Arctic Freshwater Assessment: Sources, Fluxes, Storage and Effects
– a CliC-IASC Science Planning Workshop
To discuss the initiation of an international, multi-organizational scientific effort to assess the role of freshwater in the Arctic domain including the atmosphere, ocean and the terrestrial systems.
There is increasing scientific recognition that changes to the Arctic freshwater systems has produced, and could produce even greater, changes to bio-geophysical and socio-economic systems of special importance to northern residents and also produce some extra-arctic effects that will have global consequences. To address such concerns, a scientific assessment will be conducted that focuses on assessing the various Arctic freshwater sources, fluxes, storage and effects. Notably, most of these are directly or indirectly controlled by cryospheric components and processes. The range of sources and fluxes to be assessed include: atmospheric vapour transport, precipitation-evaporation, river flow, ablation of glaciers and ice caps, sea ice formation/ablation and marine (low-salinity water) exchanges. Extra-Arctic sources/fluxes from lower latitudes will be included, given their relatively large influence on the overall Arctic freshwater budget, as well as potential flux regulators (e.g. flow from the Greenland Ice Sheet).
The relative temporal importance of the changing freshwater source components will also be evaluated, including aspects of key inter-annual variations (e.g., spring freshets) and regional differences, as well as the role of freshwater storage in the overall budget. In reference to storage, of particular interest for the terrestrial system are lakes and soil moisture, including the influential role of thawing permafrost. For the Arctic Ocean, the key area of interest is the storage of low-salinity water in marine basins, and its magnitude/rate and vectors of release.
In considering the changes in the various freshwater components, synergistic roles among components, and the overall budget, the assessment will also evaluate their role in producing effects on: i) regional and global climate, ii) biological productivity and biodiversity, and iii) human and economic systems. As a prerequisite to assessing future changes to freshwater components and their effects, an evaluation of relevant climate-model projections will be conducted to contextualize component assessments.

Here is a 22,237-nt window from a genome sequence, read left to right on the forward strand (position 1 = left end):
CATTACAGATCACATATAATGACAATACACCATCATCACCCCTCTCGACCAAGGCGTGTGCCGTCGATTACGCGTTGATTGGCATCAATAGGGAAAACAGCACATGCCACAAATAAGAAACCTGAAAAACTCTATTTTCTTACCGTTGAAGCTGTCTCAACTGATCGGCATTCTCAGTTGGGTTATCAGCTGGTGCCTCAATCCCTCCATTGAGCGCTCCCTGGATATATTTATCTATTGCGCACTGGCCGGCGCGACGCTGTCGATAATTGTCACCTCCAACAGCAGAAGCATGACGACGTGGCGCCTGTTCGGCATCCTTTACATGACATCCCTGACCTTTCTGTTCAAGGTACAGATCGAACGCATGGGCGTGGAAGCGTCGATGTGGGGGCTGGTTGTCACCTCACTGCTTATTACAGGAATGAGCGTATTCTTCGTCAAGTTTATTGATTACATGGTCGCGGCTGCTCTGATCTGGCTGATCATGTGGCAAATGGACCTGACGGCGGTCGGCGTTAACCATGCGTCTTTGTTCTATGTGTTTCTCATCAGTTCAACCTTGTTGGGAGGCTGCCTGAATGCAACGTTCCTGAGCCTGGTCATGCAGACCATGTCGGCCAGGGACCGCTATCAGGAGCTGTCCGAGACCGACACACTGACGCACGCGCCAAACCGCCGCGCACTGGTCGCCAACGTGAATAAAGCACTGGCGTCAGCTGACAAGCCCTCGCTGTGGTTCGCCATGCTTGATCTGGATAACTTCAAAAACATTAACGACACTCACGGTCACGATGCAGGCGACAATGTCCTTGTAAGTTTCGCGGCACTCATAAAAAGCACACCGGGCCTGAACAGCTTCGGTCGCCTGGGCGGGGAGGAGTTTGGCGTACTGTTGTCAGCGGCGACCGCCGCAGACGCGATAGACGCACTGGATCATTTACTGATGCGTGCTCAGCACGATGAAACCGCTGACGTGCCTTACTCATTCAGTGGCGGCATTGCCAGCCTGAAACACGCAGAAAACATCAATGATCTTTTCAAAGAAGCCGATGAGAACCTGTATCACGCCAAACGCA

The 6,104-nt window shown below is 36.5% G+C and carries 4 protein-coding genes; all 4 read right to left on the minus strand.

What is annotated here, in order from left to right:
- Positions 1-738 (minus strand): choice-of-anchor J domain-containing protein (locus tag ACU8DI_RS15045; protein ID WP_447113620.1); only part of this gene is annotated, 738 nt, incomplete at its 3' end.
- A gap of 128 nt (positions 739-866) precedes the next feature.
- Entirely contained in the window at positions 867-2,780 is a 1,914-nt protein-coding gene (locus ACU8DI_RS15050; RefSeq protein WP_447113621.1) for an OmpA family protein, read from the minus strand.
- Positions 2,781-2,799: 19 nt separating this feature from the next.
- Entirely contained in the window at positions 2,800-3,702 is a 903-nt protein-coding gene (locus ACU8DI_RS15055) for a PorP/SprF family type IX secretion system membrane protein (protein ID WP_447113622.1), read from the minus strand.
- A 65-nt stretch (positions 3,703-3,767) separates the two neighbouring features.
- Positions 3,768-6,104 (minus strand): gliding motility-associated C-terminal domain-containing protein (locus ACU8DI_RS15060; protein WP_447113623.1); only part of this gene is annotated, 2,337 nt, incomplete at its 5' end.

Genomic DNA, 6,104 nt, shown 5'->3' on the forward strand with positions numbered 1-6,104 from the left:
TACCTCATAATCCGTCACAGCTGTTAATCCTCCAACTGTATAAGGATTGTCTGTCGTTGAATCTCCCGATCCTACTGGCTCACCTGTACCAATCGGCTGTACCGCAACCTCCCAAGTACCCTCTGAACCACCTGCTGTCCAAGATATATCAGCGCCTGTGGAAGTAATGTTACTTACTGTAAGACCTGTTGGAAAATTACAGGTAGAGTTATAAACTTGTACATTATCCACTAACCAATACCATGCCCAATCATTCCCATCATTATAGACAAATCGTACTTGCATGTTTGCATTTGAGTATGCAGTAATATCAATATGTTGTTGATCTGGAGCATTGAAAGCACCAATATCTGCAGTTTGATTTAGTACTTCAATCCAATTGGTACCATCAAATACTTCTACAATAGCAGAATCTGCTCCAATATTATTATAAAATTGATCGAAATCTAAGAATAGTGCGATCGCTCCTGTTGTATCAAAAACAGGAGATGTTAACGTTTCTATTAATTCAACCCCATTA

The assessment is currently being developed in concert between the World Climate Research Program’s Climate and Cryosphere Project (CliC) and the International Arctic Science Committee (IASC), with the intention and hope of additional international organizations also participating. Publications plans for this assessment include a number of reports tailored to the scientific foci of the individual participating organizations, and to a suite of scientific-journal review papers. Part of this first-stage workshop goal will be to identify key thematic areas and related, potential scientific contributors. A subsequent workshop is being planned for late 2013.
This meeting was a follow up to the Arctic Freshwater Initiative planning meeting held during the 2012 Fall AGU in San Francisco, CA, USA. Participation was limited.
Notes from the previous meetings can be found here: http://www.climate-cryosphere.org/index.php/albums/album/35-arctic-freshwater
Date, Time, and Location
18 April 2013, 10:30 – 13:00
Conference Room of the Auditorium Maximum of the Jagiellonian University, 33 Krupnicza Street, Kraków
The workshop was held in conjunction with the Arctic Science Summit Week in Krakow, Poland from 13-19 April 2013. For more information on the conference, visit http://www.assw2013.us.edu.pl/
Terry Prowse (Terry.Prowse@ec.gc.ca) or Jenny Baeseman (firstname.lastname@example.org)
Sponsored by the Climate and Cryosphere Project and the International Arctic Science Committee.